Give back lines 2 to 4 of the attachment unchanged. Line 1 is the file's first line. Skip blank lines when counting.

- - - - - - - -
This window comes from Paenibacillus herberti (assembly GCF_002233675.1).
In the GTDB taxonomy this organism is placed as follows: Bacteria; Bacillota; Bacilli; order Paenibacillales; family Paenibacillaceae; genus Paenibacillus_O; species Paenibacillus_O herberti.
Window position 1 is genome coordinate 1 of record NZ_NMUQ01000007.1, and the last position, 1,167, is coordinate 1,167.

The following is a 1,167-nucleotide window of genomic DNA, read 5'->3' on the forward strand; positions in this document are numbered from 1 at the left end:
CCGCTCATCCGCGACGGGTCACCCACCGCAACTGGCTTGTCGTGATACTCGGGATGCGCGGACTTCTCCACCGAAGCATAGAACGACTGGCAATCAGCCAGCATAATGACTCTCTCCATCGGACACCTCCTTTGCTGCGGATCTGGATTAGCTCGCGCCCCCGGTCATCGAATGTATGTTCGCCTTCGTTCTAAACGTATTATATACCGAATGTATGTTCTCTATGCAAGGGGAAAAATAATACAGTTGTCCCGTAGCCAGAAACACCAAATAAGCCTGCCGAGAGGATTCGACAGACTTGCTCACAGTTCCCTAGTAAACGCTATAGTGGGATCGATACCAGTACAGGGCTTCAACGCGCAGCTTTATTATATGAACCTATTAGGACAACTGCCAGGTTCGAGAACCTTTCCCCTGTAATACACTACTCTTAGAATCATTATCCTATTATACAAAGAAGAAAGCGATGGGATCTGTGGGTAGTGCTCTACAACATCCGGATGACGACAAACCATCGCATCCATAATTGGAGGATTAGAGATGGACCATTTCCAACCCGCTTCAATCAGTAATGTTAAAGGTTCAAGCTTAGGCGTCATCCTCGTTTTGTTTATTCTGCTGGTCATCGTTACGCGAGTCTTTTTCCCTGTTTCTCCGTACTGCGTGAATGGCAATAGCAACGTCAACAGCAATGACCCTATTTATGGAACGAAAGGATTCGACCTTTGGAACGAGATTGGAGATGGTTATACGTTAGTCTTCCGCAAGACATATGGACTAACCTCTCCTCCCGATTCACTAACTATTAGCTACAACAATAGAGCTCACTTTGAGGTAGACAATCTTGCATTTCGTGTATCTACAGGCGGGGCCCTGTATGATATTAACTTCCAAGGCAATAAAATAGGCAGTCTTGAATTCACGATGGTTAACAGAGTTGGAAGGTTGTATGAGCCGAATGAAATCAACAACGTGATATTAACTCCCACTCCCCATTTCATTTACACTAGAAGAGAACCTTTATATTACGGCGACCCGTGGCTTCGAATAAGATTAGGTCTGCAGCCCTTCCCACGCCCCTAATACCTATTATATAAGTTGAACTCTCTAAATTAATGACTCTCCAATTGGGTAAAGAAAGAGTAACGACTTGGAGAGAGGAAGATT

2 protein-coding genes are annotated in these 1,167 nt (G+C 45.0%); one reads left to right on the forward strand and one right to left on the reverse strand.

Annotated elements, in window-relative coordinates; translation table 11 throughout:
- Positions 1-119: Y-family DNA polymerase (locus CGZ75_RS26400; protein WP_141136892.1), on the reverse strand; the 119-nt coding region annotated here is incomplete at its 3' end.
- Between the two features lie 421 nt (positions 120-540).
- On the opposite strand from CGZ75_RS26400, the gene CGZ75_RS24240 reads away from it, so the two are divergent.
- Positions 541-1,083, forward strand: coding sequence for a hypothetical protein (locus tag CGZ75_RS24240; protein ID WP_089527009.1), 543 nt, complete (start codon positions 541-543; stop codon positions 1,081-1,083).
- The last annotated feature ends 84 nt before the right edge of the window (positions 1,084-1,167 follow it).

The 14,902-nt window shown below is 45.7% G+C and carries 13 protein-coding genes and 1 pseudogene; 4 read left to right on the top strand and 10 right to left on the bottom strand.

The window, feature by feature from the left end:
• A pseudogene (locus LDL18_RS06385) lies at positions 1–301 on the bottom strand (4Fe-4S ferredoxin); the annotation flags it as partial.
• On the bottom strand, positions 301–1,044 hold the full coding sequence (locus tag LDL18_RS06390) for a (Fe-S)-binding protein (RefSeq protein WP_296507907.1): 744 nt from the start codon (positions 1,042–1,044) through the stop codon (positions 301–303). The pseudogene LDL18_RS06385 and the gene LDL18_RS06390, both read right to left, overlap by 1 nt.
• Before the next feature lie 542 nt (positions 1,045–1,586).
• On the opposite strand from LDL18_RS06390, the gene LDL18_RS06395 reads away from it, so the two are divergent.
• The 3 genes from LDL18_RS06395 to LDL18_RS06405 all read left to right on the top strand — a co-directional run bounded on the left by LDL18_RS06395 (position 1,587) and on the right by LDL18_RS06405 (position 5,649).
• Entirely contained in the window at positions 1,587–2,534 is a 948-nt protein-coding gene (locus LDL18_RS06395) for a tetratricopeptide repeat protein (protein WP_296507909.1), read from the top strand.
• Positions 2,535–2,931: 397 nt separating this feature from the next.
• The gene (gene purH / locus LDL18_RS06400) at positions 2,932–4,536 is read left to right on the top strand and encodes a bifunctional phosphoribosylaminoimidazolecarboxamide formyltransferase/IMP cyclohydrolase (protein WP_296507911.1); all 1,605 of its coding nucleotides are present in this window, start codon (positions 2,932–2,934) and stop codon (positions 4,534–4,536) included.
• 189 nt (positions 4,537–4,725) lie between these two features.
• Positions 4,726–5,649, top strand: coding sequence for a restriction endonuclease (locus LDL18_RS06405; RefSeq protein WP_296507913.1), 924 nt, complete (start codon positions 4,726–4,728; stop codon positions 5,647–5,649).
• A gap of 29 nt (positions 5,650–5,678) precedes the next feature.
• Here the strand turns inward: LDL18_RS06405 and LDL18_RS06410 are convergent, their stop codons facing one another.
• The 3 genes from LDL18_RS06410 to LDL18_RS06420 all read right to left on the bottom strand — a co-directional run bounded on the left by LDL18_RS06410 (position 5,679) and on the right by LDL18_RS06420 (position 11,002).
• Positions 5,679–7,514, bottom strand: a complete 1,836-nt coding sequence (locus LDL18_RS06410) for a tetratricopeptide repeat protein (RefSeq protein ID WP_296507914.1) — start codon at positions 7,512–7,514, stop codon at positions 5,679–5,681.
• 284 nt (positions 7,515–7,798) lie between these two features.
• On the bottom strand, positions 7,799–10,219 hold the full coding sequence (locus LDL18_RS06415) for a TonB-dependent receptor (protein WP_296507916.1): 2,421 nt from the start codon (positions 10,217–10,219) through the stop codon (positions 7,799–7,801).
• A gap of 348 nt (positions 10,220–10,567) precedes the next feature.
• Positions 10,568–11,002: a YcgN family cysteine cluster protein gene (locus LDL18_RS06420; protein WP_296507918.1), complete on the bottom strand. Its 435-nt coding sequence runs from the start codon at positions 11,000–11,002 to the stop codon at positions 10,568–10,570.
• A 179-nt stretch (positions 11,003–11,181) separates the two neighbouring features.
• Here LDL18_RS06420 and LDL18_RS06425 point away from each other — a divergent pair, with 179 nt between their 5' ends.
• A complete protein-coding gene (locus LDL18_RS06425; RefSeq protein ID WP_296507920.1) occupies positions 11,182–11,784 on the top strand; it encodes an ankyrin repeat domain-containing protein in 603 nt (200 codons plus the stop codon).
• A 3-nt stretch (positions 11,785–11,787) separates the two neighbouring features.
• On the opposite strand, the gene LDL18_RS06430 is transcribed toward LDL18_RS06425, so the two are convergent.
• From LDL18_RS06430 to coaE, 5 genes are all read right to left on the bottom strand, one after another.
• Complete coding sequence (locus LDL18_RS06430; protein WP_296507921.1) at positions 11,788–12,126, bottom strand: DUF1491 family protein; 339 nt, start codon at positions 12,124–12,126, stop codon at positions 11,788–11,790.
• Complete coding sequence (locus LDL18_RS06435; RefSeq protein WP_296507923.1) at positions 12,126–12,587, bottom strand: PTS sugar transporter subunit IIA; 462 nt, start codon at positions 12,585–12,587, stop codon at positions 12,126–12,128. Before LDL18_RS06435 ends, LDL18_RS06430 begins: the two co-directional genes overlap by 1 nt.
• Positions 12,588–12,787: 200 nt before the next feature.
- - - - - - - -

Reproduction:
In the GTDB taxonomy this organism is placed as follows: Bacteria; Bacillota; Bacilli; order Paenibacillales; family Paenibacillaceae; genus Paenibacillus_O; species Paenibacillus_O herberti.
Window position 1 is genome coordinate 1 of record NZ_NMUQ01000007.1, and the last position, 1,167, is coordinate 1,167.

The following is a 1,167-nucleotide window of genomic DNA, read 5'->3' on the forward strand; positions in this document are numbered from 1 at the left end: